afterward. Note that if you do try this at home, the common
expectation is that there is approximately a 1-2 week "learning
curve" for your body to really have the opportunity to excrete
build-ups that you've been holding hostage for most of your adult
life with your commercial anti-perspirants. Translation = you might
smell worse during this time. This, too, shall pass, and at the end
you'll likely find that you don't smell as bad as you used to.
Here are your simple ingredients:
Mix 1/2 cup coconut oil with 1/4 cup arrowroot powder and 1/4
cup baking soda. Add essential oils such as orange, lemongrass, or
tea tree, and scoop into an old, cleaned out deodorant container to
harden for a few hours. (Don't worry about those bottles of wine in
the background. Those are for later, when you can celebrate your
accomplishment if all goes well.) Simple, customizable, delightful.
Remember, it's more meant to be a deodorant than an
anti-perspirant, but my husband finds it does both well. I guess
I'm just a sweatier fella. But at least I'm not usually a smellier
That's the normal way. This week, I tried to plan for our
upcoming medical mission trip to Nicaragua, where it is oh-so-hot
every day, by customizing the usual recipe to prevent it from
melting. Yes, coconut oil has a melting point in the 70s, so it
would be like trying to use a puddle of deodorant instead of a
stick if I took along the usual stuff. So, after googling for a
while, I found a suggestion to melt and add beeswax into the usual
recipe to raise the melting point (beeswax has a really high
melting point, like 170 -- not even Nicaragua can match that). It
The resulting deodorant was very brown, as a result of using
dark brown beeswax the first time. OK, I can live with that. Here's
the bowl of leftover brown deodorant that I will scrape with a
spoon and use until it's gone before wasting an ounce. Yes, this is
the state of affairs of toiletries in my home.
The photo at the beginning of my post is what it looks like in
stick form, which is much more socially acceptable, I know. It's
almost normal looking...just brown, and bumpy, unlike the usual
smooth off-white result for temperate at-home usage. Ah, Nicaragua,
the things I do for you.
How could salads cause weight gain? If you have
Damp-Cold and you're trying to lose weight by eating cold, raw,
veggie salads, you might not shed the pounds. "How can this be?"
everyone is now screaming -- probably silently, that's fine. I
thought eating lots of spinach, topped with radish, cucumbers,
celery, etc. was supposed to help melose weight.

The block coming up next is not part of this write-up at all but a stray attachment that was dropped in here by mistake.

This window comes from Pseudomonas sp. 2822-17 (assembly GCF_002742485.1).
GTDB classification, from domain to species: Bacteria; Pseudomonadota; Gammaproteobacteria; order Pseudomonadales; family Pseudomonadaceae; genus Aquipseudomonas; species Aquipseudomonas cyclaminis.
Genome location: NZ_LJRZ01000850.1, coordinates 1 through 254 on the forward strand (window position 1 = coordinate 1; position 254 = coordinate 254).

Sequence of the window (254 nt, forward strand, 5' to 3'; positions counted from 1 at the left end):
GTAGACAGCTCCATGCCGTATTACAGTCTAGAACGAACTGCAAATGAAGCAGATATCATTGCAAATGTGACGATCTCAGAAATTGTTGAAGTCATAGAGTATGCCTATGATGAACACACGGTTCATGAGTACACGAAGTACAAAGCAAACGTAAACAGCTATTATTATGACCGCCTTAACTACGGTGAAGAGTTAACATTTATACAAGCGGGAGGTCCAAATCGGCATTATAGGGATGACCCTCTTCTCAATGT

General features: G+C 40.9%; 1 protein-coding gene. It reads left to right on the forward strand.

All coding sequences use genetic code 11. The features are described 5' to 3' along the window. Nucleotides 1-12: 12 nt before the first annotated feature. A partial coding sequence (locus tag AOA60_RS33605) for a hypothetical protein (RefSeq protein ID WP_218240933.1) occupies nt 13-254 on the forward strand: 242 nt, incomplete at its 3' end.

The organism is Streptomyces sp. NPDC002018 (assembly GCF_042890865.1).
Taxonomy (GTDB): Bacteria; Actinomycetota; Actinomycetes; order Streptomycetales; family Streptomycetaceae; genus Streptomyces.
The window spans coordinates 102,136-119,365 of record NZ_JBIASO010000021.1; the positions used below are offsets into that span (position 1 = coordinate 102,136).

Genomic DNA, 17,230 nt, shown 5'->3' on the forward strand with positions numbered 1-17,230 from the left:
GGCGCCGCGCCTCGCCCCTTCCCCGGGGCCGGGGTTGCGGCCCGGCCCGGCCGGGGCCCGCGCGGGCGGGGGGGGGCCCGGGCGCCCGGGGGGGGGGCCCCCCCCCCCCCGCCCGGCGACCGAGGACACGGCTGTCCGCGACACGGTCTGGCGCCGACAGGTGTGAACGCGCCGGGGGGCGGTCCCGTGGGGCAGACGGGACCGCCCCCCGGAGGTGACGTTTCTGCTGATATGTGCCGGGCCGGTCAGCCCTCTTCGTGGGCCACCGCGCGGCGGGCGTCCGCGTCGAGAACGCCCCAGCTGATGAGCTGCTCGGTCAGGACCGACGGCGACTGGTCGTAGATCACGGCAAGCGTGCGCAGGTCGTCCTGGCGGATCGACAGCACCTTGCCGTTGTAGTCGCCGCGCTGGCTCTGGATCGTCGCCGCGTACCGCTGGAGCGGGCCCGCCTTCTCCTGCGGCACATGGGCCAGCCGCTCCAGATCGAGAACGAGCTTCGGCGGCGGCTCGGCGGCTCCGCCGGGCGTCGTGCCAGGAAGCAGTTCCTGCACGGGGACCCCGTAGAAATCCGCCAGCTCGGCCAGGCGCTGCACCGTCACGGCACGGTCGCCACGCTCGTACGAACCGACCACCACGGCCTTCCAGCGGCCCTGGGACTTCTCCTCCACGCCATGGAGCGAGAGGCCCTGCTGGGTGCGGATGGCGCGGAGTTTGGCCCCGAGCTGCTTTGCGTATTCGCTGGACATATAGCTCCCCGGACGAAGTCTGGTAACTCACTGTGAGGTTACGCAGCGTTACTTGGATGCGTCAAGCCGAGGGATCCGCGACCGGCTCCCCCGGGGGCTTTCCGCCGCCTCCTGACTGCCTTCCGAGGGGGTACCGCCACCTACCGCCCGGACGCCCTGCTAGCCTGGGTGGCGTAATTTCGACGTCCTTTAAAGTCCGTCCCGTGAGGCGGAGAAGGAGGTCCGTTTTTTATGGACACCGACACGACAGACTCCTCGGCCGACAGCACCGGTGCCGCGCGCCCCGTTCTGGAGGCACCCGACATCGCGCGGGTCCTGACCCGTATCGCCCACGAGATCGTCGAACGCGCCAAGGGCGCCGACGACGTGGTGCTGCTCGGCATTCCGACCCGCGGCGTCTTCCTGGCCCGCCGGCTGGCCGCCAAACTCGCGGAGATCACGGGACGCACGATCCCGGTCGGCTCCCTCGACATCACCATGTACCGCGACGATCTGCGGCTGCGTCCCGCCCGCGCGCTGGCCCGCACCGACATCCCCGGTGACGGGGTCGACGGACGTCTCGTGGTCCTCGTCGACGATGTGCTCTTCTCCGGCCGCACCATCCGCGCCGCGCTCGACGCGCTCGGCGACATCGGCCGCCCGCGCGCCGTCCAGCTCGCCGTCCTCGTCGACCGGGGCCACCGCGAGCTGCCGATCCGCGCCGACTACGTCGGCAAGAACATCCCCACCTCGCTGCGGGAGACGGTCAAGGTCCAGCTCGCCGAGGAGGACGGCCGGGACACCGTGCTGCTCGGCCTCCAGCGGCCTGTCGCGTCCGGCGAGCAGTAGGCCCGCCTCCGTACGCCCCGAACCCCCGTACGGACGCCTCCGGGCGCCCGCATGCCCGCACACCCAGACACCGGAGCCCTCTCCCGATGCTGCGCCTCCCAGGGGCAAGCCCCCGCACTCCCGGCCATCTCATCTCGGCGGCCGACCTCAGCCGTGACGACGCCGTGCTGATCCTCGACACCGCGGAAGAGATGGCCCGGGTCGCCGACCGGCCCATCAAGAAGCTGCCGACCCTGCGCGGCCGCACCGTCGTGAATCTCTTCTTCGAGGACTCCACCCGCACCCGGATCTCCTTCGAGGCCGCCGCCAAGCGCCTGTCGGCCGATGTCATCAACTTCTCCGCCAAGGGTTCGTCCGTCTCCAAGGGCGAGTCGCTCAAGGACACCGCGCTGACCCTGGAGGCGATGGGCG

For some people, this might be an effective strategy,
particularly if you are swapping out fast-food double cheeseburgers
in favor of homemade veggie salads. Certainly, there is the
undeniable benefit of increasing the nutrition you're taking in by
adding more produce to your diet. I'm sure we all know someone who
started eating more salads and less junk food and fairly promptly
dropped a few pounds. Great.
So, why doesn't it work for everyone? In fact, why does eating
all raw, cold veggie salads even have the possibility of causing
weight gain in some people?
No, the answer is not about the dressing that you put on the
salad! That would be too easy, not eastern-medicine-related, and
frankly, it would probably cast a dark shadow on my consistently
whole-fat dietary lifestyle approach.
Instead, my point here is related to one of TCM's six evil qis
-- technically, two of them. I used the terms "cold" and "damp"
earlier, and this is one of those special moments when normal,
everyday words take on more specific meanings in the context of
Chinese medicine. I think we call that "connotations." In TCM, Cold
and Damp have pathogenic connotations.
A person can be constitutionally Cold or Damp from the get-go,
or a person can be invaded by a Cold or Damp external pathogenic
factor (actually called an "evil (xieh) qi"). Foods are like
people; each food has specific properties, such as Cold, Hot, and
whether the food leads to damp retention or drying out in the
person who ate it.
In the case of a Cold, Damp person trying to lose
weight, we need more hot, drying, acrid foods, and fewer raw, cold,
damp foods on the plate. If this seems counter-intuitive, keep in
mind that there are plenty of healthy, nutritious foods that have
hot and acrid properties. Ginger and peppers, anyone? Yes,
What is your favorite food doing for you--or to you? My favorite
book on nutrition, Healing with Whole Foods: Asian Traditions and
Modern Nutrition, goes into detail on the connections between your
diet and your health. Or, quickly check out the properties of some
common fruits, veggies, meats, etc. here: http://www.tcmecc.org/foodtherapy.htm